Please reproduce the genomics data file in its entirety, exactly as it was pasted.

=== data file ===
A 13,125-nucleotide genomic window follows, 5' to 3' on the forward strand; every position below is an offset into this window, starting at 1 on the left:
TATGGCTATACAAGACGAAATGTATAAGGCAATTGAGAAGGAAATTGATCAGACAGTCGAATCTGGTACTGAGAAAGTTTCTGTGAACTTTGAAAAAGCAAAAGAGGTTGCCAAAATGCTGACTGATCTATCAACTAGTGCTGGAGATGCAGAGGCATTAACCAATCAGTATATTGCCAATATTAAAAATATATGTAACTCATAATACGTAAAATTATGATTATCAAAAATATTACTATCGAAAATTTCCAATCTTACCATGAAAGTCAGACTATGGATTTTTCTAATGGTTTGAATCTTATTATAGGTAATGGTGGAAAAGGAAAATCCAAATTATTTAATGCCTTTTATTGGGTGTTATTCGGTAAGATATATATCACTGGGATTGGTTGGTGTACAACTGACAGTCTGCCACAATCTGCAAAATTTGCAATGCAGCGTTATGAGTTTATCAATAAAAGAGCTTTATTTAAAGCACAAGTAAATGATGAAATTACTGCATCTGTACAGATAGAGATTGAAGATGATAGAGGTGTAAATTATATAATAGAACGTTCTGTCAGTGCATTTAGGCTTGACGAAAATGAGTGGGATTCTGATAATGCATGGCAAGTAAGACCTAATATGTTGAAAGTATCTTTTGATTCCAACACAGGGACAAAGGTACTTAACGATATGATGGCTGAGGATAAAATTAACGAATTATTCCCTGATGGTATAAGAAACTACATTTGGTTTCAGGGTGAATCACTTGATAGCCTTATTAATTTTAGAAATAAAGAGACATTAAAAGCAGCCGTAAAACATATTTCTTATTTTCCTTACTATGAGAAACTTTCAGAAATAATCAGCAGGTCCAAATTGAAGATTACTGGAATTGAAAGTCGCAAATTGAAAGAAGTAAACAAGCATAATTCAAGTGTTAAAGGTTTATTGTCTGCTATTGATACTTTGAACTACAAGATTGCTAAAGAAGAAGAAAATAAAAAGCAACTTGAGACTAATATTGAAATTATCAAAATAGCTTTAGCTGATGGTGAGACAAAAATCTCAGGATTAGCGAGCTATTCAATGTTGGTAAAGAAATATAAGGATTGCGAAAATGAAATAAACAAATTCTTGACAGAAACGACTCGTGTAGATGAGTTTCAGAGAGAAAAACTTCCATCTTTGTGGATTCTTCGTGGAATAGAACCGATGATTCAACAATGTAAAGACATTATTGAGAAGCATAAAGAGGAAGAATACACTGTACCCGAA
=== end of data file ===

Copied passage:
A 13,125-nucleotide genomic window follows, 5' to 3' on the forward strand; every position below is an offset into this window, starting at 1 on the left:
TATGGCTATACAAGACGAAATGTATAAGGCAATTGAGAAGGAAATTGATCAGACAGTCGAATCTGGTACTGAGAAAGTTTCTGTGAACTTTGAAAAAGCAAAAGAGGTTGCCAAAATGCTGACTGATCTATCAACTAGTGCTGGAGATGCAGAGGCATTAACCAATCAGTATATTGCCAATATTAAAAATATATGTAACTCATAATACGTAAAATTATGATTATCAAAAATATTACTATCGAAAATTTCCAATCTTACCATGAAAGTCAGACTATGGATTTTTCTAATGGTTTGAATCTTATTATAGGTAATGGTGGAAAAGGAAAATCCAAATTATTTAATGCCTTTTATTGGGTGTTATTCGGTAAGATATATATCACTGGGATTGGTTGGTGTACAACTGACAGTCTGCCACAATCTGCAAAATTTGCAATGCAGCGTTATGAGTTTATCAATAAAAGAGCTTTATTTAAAGCACAAGTAAATGATGAAATTACTGCATCTGTACAGATAGAGATTGAAGATGATAGAGGTGTAAATTATATAATAGAACGTTCTGTCAGTGCATTTAGGCTTGACGAAAATGAGTGGGATTCTGATAATGCATGGCAAGTAAGACCTAATATGTTGAAAGTATCTTTTGATTCCAACACAGGGACAAAGGTACTTAACGATATGATGGCTGAGGATAAAATTAACGAATTATTCCCTGATGGTATAAGAAACTACATTTGGTTTCAGGGTGAATCACTTGATAGCCTTATTAATTTTAGAAATAAAGAGACATTAAAAGCAGCCGTAAAACATATTTCTTATTTTCCTTACTATGAGAAACTTTCAGAAATAATCAGCAGGTCCAAATTGAAGATTACTGGAATTGAAAGTCGCAAATTGAAAGAAGTAAACAAGCATAATTCAAGTGTTAAAGGTTTATTGTCTGCTATTGATACTTTGAACTACAAGATTGCTAAAGAAGAAGAAAATAAAAAGCAACTTGAGACTAATATTGAAATTATCAAAATAGCTTTAGCTGATGGTGAGACAAAAATCTCAGGATTAGCGAGCTATTCAATGTTGGTAAAGAAATATAAGGATTGCGAAAATGAAATAAACAAATTCTTGACAGAAACGACTCGTGTAGATGAGTTTCAGAGAGAAAAACTTCCATCTTTGTGGATTCTTCGTGGAATAGAACCGATGATTCAACAATGTAAAGACATTATTGAGAAGCATAAAGAGGAAGAATACACTGTACCCGAA